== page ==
Don Benigno Aquino Sr. was born in Murcia, Concepcion, Tarlac to Hen. Servillano “Mianong” Aquino a general of the Philippine Revolution, who later on served as a member of the Malolos Congress and Guadalupe Quiambao. He had two siblings, namely Gonzalo Aquino (born 1893) and Amando Aquino (born 1896). He studied at the Colegie de San Juan de Letran in Manila and later at the University of Santo Tomas where he earned his law degree in 1913. Ha was admitted to the bar the following year.
During the second world war, Aquino was one of the top Filipino Collaborator of Japan. It did not help that he was witnessed being present in the deaths of prominent Filipinos who fought against Japan. Take for instance the death of Wenceslao Q. Vinzons:
“I can still remember that fateful day in July of 1942 when Lt. Vinzons was paraded around the marketplace. People thronged to hear again that beloved voice. He was pale, unshaven, malaria stricken. He would languidly smile and smile and wave his hands at friends. He was publickly insulted by some Filipinos in a manner reminiscent of the day when our Lord Jesus Christ, on his way to crucifixion was treated in the same way by the Scribes and the Pharisees.
Out of the clear sky came trooping to town, Mr. Benigno Aquino, then Secretary of the Interior, in the company of bayonets and some be-ribboned officers of the Japanese Military Administration. There was a public meeting. My province was then the hotbed of resistance against the Japanese and Mr. Aquino had a cure for it. My province, he said, was like a water container with a leaking faucet, it had to be plugged tight. Then, we know, death was in store for Vinzons.
There followed a secret conference in the courtroom… Oh, it was a banner day of our political enemies! There i saw a former Assemblyman, former Mayors, influential Filipinos who had previously been made captives by Vinzon’s guerrillas and released. I did hear of a written petition to have Vinzons killed; but in the sad years that followed, I failed to get hold of a original copy of that accursed document.
The day after Mr. Aquino left, Vinzons disappeared and a terse army communiqué announced of Vinzons having been killed while trying to escape.”
(Fernando Suzara, in an issue of Manila Guardian. October 1946)
Benigno S. Aquino Sr. was the director general of the The Kapisanan ng Paglilingkod sa Bagong Pilipinas (English: Association for Service to the New Philippines), or KALIBAPI, a political party that served as the sole party of state during the Japanese occupation. It was intended to be a Filipino version of Japan’s governing Taisei Yokusankai party.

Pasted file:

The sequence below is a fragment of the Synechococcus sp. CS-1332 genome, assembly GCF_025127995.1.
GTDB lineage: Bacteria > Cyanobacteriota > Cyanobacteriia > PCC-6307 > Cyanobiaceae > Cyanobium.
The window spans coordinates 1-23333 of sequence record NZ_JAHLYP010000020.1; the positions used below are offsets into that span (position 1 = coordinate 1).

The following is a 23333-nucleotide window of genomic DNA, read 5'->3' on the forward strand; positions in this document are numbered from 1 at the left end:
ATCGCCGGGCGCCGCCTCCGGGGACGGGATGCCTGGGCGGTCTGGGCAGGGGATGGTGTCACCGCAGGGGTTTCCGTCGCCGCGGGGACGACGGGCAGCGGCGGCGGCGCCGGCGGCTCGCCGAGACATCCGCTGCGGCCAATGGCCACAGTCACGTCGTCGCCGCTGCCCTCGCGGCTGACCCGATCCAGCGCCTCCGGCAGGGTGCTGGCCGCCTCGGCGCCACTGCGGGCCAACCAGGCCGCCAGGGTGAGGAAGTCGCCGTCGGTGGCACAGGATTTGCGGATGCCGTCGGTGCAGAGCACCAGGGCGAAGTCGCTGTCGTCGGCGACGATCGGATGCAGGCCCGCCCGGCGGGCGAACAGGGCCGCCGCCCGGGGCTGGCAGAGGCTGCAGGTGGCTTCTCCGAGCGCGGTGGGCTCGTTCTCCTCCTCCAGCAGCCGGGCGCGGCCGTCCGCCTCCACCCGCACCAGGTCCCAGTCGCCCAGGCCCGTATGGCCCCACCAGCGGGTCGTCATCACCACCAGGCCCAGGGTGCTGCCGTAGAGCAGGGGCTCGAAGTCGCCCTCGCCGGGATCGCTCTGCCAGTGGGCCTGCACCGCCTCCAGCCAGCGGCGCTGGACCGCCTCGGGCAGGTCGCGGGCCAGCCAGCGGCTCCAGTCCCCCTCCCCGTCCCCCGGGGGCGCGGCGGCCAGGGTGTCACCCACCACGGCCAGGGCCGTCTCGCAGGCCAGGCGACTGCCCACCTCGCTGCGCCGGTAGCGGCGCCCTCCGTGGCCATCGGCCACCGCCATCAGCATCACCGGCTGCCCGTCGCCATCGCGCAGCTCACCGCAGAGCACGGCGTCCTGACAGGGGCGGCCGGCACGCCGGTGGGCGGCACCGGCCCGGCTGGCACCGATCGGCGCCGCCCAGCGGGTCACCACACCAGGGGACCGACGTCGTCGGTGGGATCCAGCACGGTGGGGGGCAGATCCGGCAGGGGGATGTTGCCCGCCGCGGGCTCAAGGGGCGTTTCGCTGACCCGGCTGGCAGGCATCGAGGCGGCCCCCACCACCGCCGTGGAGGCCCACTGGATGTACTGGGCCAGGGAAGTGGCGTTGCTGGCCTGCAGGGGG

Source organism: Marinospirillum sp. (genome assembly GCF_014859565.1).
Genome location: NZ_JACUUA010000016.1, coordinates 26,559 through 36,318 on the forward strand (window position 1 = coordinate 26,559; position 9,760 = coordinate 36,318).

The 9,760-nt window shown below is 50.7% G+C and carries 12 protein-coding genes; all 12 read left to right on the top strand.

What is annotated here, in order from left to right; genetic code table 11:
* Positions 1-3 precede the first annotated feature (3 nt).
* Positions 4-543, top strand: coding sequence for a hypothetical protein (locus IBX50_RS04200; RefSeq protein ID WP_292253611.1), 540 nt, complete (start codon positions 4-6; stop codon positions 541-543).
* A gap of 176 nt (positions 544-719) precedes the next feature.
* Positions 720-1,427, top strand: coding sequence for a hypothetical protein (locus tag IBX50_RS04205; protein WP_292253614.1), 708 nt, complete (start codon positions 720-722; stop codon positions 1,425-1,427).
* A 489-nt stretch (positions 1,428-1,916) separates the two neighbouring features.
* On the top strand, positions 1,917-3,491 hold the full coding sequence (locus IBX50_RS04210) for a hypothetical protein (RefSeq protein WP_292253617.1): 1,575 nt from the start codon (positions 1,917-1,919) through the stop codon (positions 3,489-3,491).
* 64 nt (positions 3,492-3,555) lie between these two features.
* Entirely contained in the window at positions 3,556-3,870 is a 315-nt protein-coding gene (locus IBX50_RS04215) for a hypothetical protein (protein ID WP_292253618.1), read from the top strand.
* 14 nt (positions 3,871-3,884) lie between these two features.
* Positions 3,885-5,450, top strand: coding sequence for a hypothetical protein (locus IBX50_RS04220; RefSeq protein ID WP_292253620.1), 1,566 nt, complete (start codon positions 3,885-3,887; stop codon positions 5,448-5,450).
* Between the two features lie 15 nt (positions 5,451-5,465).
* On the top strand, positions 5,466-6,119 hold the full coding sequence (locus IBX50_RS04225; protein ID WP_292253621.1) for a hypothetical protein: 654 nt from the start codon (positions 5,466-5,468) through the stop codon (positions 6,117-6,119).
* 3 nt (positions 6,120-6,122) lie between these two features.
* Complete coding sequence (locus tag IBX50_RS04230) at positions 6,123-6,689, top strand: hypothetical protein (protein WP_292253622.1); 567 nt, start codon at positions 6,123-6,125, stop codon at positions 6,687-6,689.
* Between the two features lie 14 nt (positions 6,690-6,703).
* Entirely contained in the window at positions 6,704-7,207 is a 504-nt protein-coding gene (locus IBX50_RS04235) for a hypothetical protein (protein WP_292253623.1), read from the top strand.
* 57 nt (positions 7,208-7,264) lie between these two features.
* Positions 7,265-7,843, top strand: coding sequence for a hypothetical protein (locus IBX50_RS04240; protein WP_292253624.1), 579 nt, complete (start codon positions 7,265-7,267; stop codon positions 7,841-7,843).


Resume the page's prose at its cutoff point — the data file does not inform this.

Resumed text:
KALIBAPI was established as a mass movement designed to support the occupation whilst taking advantage of nationalism in the region. Established in December 1942, the party was headed by its Director-General Benigno S. Aquino with Pio Duran as Secretary-General and effective second in command and Ganap leader Benigno Ramos as a member of the executive committee.] The three toured the Philippines, setting up local party organizations and promoting the “new order in East Asia” at mass meetings.
For the Japanese, KALIBAPI served as a labor recruitment service in its initial stages before taking on an expanded role in mid-1943. It was left to KALIBAPI to write the new constitution and establish the new National Assembly, resulting in Aquino’s appointment as Speaker (as his replacement as Director-General by Camilo Osías). All 54 members of the Assembly were KALIBAPI members, although 33 of them had held elected office before the invasion as well.
KALIBAPI soon claimed a membership that ran into the hundreds of thousands. The islands were declared officially independent as the Second Philippine Republic on 14 October 1943 under the Presidency of José P. Laurel and his KALIBAPI government. This had been accomplished through the Preparatory Committee for Philippine Independence, which KALIBAPI had established in mid-1943 under Japanese direction.
Benigno Ramos, the former Ganap Party leader, and Partymate of Aquino formed the Makapili, in November 1944 to give more tangible military support to the Japanese.
On December 1944, as the combined Filipino and American forces continued their advance to liberate the Philippines from Japanese forces, the government of the Second Philippine Republic was moved to Baguio which included Aquino before they flew to Japan where together with other officials, they were arrested and imprisoned at the Sugamo Prison when the Japanese surrendered.
Benigno Aquino, Sr. (center) being taken into U.S. custody at Osaka Airport in 1945, along with Jose P. Laurel (left) and José Laurel III (right).
On August 25, 1946, Aquino was flown back to the Philippines for his trial on treason charges by the People’s Court, a few weeks later he was released on bail.
KALIBAPI disappeared after the Japanese surrender with some of its leaders arrested for collaboration and treason. No former KALIBAPI candidates ran for office in the 1946 general election, and some of those not arrested went into hiding in the Philippines, as exile in Japan, or were executed by vengeful Filipinos or by the Communist-aligned Hukbalahap Party members.
On December 20, 1947 he died of a heart attack at the Rizal Memorial Coliseum in Manila while watching a boxing match.